Song Of The Day by Eric Berman – “Playing The Game” Live 1978 by Gentle Giant They were one of the premier Progressive Rock groups in their day…right up there with King Crimson, Yes and Genesis. Highlighting the stellar musicianship of brothers, Derek and Ray Shulman, Kerry Minnear, Gary Green and John Weathers, the Giant were adept multi-instrumentalists who would dazzle in concert with their intricate vocal arrangements and odd time signatures. The group’s “purple period” of greatness was roughly from the 1972 release of Octopus through 1975’s Free Hand, and encompassed the albums In A Glass House (1973) and The Power And The Glory (1974). In America, their early albums were released by Columbia Records and starting with...

Chicago ‘VII’

  Song Of The Day by Eric Berman – “Aire” by Chicago By the time of the sessions for their sixth studio album (and seventh overall), Chicago had dozens of hits behind them and had grown restless and unhappy with the concise nature of their previous two records. Sure the albums established the group as a hit making machine, but the band began to feel that their credibility was at stake. To that end, Chicago decided to use some of the leeway their many hits had bought them to stretch out and make the jazz album they always wanted to. Not all of the members were on board with the idea, especially Peter Cetera and producer James William Guericio...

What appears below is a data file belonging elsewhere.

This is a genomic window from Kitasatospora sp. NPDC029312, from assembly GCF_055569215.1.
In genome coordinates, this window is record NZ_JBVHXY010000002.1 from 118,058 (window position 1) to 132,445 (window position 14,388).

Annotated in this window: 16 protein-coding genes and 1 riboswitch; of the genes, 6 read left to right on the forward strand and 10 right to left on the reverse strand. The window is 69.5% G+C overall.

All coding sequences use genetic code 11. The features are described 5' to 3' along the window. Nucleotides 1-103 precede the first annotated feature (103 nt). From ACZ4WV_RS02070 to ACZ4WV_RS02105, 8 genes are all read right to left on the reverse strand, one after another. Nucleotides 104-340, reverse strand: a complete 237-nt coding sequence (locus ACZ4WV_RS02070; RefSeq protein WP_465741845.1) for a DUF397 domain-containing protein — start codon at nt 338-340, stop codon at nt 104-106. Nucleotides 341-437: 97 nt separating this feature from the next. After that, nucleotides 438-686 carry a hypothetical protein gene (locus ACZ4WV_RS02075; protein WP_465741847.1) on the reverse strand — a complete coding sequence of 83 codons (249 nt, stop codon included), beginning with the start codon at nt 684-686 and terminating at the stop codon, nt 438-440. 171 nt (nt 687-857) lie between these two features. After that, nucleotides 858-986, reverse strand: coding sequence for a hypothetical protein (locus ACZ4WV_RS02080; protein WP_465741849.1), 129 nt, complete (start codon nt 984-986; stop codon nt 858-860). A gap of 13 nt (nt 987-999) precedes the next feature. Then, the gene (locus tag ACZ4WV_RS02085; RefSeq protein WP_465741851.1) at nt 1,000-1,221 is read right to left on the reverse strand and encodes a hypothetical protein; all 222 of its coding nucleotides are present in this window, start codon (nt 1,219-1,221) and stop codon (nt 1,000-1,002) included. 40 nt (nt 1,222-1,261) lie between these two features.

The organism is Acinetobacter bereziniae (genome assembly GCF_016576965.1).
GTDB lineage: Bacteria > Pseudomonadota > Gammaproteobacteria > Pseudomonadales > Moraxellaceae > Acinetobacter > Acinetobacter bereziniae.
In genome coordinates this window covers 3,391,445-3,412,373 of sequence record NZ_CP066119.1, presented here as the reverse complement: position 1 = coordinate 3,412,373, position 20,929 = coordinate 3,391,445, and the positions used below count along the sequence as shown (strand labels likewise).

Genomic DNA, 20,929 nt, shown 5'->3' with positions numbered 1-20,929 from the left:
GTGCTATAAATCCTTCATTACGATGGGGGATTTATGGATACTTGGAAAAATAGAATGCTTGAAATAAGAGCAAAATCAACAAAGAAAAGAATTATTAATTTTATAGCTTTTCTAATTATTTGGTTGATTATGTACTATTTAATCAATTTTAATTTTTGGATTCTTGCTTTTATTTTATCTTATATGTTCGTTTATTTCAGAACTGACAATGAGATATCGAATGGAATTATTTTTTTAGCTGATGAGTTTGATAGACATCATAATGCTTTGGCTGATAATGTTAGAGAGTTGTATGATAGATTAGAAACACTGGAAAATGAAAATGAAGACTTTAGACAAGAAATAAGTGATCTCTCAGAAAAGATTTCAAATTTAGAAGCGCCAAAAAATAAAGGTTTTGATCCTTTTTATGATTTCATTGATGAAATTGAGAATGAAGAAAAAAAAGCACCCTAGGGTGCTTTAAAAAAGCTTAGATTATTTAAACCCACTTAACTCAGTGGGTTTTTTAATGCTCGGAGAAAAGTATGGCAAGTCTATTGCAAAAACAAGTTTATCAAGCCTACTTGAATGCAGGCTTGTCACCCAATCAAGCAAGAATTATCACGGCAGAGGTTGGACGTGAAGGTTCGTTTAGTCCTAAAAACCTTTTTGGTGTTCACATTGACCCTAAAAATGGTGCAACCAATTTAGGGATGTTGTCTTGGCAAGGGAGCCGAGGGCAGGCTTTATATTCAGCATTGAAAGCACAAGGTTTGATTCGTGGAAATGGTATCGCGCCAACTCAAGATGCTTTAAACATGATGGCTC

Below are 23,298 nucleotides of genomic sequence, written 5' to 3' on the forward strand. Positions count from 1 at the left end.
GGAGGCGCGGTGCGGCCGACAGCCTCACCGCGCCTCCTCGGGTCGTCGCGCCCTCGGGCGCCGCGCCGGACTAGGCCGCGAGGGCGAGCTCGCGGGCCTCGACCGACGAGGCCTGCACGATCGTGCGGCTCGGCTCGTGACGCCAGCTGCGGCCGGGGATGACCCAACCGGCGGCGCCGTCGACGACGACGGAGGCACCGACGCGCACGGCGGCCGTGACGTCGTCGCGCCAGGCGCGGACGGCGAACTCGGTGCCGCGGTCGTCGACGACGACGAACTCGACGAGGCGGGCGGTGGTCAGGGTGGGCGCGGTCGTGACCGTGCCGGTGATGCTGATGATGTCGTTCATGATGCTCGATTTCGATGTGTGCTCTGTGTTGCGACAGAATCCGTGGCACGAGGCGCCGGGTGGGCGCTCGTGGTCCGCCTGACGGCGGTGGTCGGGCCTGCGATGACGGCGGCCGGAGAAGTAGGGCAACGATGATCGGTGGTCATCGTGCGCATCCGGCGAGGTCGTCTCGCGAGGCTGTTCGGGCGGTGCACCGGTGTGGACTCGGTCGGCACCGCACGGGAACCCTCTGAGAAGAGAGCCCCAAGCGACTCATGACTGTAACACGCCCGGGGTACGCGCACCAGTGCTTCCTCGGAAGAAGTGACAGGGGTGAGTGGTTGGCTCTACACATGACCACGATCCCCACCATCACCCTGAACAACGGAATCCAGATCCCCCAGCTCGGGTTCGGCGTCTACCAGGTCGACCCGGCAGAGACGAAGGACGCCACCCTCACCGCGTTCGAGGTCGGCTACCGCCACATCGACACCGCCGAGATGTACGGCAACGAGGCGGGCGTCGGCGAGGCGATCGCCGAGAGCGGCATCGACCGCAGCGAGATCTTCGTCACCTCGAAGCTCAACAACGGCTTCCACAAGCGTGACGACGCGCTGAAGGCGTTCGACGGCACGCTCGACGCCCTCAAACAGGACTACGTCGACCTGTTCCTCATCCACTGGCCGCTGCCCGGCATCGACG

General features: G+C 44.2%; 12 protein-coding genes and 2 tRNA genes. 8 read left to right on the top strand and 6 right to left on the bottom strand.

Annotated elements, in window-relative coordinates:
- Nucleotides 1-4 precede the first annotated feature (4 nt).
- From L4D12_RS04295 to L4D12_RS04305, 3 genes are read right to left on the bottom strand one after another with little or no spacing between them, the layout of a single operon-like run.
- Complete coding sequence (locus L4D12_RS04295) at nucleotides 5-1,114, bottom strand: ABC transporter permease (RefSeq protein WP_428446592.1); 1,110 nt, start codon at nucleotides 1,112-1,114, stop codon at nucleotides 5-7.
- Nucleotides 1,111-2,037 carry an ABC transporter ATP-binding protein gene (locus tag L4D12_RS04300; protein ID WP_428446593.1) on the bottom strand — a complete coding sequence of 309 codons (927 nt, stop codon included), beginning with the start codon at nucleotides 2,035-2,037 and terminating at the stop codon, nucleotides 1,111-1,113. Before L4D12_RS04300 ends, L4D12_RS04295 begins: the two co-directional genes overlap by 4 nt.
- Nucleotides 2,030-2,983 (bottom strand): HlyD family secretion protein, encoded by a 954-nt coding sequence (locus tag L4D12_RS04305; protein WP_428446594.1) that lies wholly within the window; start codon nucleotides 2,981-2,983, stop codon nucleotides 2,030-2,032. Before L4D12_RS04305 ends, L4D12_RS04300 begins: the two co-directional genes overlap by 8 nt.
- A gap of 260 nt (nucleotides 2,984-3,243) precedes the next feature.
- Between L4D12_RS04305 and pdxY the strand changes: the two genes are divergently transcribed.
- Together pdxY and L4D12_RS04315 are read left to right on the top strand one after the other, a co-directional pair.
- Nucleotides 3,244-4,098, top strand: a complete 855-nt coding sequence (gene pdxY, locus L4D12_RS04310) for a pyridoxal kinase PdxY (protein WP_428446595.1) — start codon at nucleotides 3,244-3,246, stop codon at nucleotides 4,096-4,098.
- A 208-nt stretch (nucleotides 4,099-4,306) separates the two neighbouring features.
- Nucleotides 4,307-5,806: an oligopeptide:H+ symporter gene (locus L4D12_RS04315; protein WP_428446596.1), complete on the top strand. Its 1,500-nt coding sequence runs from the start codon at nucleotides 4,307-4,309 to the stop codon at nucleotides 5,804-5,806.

History of the Eagles on Showtime

Posted 10 Feb 2013 in 70s, Music + TV News, Rock + Roll

History Of The Eagles – The Story Of An American Band from Eagles on Vimeo. Bookmark on Delicious Digg this post Recommend on Facebook share via Reddit Share with Stumblers Tweet about it Subscribe to the comments on this post

Spirit’s Ed Cassidy Dead at 89 From Prostate Cancer

  We now have confirmed from two sources that drummer Ed Cassidy of Spirit has passed away this morning, December 6th from prostate cancer in Los Angeles. Mr. Cassidy formed the band Spirit in the late 60s with his stepson Randy California and others.  Mr. California preceded him in death in 1997. Here’s a piece we did on their great album Twelve Dreams of Dr. Sardonicus.  ———————————————————————- Today’s Cool Album of the Day (#132 in The Series) is Spirit, Twelve Dreams of Dr. Sardonicus. It’s a shame you don’t hear Spirit on the radio. They were an outstanding band in their time. Let by the late Randy California and his stepfather Ed Cassidy, Spirit released fourteen albums between 1968 and 1996. Twelve...